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This is a practice from my latest book: “Leap Before You Look.” This practice is chosen from the section “Daily-Routine Practices.”

Waiting in line at the bank,
At a fast food restaurant,
Or at the gate at the airport,
Sink yourself completely into this moment.
Feel your feet planted on the ground.
Place your heels about shoulder width apart,
Turn your feet slightly inward
With your weight balanced equally on each foot,
Knees relaxed, not locked.
Open your chest.
Breathe and listen to all the sounds around you.
Take everything in.
Feel the whole environment through your skin.
Become sensitive to the atmosphere of the place.
Breathe a little deeper and notice the smells.
Expand your vision so that you become aware of everything
around you.
Relax.
Finally, feel even deeper than all of this,
Into your own presence,
Into that which is hearing and feeling and seeing.
Let that presence expand and permeate everything around you.
Expand and become the living blessing.

There are so many times in the day that we think of as “down time.” You’re not doing anything, but waiting for the next thing to happen. It is habitual to fidget our way through such moments:
to shut out the environment and become distracted in thought, on the cell phone, or just spacing out. Unless we have something specific to focus on, it is often our habit to unfocus and follow
random thoughts in all directions. We value any random speaking, thinking, or action over presence in the moment.  With this practice, you can punctuate your activity with short  blasts of meditative presence. In the beginning, you may feel uncomfortable,  not unlike when you are trying to quit smoking or any other kind of addictive behavior. It can feel almost unbearable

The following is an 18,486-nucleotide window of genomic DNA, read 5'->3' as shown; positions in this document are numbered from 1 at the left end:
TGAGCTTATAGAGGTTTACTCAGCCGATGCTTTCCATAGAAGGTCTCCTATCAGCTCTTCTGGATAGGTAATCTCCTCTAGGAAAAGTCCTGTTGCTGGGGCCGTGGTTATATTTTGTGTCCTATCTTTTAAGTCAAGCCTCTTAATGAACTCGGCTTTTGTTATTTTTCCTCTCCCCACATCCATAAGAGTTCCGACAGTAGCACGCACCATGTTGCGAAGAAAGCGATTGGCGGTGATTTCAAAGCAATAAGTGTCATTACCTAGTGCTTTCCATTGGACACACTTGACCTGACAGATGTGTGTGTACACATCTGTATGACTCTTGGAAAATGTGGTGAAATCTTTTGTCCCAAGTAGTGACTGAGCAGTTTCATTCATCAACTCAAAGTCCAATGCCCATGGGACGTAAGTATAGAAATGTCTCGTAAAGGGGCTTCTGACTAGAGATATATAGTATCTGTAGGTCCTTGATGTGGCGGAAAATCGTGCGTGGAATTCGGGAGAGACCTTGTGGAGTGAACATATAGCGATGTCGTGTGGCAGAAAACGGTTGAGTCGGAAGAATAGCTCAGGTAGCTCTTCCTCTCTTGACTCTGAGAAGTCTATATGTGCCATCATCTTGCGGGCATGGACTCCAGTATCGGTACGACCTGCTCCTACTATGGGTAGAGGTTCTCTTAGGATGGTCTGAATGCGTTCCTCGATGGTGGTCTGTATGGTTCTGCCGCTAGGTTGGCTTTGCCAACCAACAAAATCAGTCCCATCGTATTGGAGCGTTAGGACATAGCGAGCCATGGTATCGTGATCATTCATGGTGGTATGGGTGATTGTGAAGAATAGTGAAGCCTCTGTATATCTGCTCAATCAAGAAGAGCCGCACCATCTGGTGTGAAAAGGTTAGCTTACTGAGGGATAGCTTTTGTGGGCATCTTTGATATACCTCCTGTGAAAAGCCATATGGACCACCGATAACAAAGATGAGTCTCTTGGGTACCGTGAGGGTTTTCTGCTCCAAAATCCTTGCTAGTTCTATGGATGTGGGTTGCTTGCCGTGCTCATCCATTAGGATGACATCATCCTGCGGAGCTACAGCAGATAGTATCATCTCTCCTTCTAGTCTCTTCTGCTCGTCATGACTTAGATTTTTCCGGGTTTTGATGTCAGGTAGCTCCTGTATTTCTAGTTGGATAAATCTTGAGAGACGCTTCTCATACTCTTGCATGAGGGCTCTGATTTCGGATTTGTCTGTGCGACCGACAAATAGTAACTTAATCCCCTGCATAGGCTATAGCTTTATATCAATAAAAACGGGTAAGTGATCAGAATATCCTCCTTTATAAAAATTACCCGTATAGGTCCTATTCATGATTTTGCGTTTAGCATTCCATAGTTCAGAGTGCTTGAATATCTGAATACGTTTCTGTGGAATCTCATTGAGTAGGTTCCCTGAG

to be present in the body; you may feel like you want to burst or scream. But the longer and more often you can do this practice, the easier it becomes, until meditative pauses become something to look forward to, and they even happen on their own. Moments like this, standing in line or waiting to board a plane, are, in fact, great opportunities to be unconditionally present with what is, to practice opening yourself without reservation to reality exactly as it is in this moment. The gift of presence can be practiced. It needs to be valued as a gift and nurtured. Whenever you find yourself waiting, remember that it is an opportunity for benevolence. Your entire body will respond immediately to this invitation, relaxing, aligning, and revitalizing itself.

You can discover 72 practices like this in Leap Before You Look. Buy it now from our new online store at a discounted price.

Standing in Line

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